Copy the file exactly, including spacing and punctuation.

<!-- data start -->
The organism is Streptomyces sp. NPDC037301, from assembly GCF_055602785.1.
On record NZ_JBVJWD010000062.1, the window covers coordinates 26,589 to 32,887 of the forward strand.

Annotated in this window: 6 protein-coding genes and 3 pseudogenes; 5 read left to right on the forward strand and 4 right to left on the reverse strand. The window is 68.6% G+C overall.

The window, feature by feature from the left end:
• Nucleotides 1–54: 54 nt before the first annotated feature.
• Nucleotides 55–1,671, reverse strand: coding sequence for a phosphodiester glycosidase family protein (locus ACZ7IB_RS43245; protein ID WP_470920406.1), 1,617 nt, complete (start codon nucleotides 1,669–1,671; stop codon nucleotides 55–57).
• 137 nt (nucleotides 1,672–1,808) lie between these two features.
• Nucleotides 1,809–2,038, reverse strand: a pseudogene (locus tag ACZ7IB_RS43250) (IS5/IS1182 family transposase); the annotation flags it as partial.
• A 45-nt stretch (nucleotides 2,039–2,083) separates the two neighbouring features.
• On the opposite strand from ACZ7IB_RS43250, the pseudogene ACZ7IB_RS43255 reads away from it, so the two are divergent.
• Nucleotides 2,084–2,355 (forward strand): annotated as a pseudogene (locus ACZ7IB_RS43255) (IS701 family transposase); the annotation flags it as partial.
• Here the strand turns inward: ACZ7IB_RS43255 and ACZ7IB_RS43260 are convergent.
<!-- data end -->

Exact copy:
The organism is Streptomyces sp. NPDC037301, from assembly GCF_055602785.1.
On record NZ_JBVJWD010000062.1, the window covers coordinates 26,589 to 32,887 of the forward strand.

Annotated in this window: 6 protein-coding genes and 3 pseudogenes; 5 read left to right on the forward strand and 4 right to left on the reverse strand. The window is 68.6% G+C overall.

The window, feature by feature from the left end:
• Nucleotides 1–54: 54 nt before the first annotated feature.
• Nucleotides 55–1,671, reverse strand: coding sequence for a phosphodiester glycosidase family protein (locus ACZ7IB_RS43245; protein ID WP_470920406.1), 1,617 nt, complete (start codon nucleotides 1,669–1,671; stop codon nucleotides 55–57).
• 137 nt (nucleotides 1,672–1,808) lie between these two features.
• Nucleotides 1,809–2,038, reverse strand: a pseudogene (locus tag ACZ7IB_RS43250) (IS5/IS1182 family transposase); the annotation flags it as partial.
• A 45-nt stretch (nucleotides 2,039–2,083) separates the two neighbouring features.
• On the opposite strand from ACZ7IB_RS43250, the pseudogene ACZ7IB_RS43255 reads away from it, so the two are divergent.
• Nucleotides 2,084–2,355 (forward strand): annotated as a pseudogene (locus ACZ7IB_RS43255) (IS701 family transposase); the annotation flags it as partial.
• Here the strand turns inward: ACZ7IB_RS43255 and ACZ7IB_RS43260 are convergent.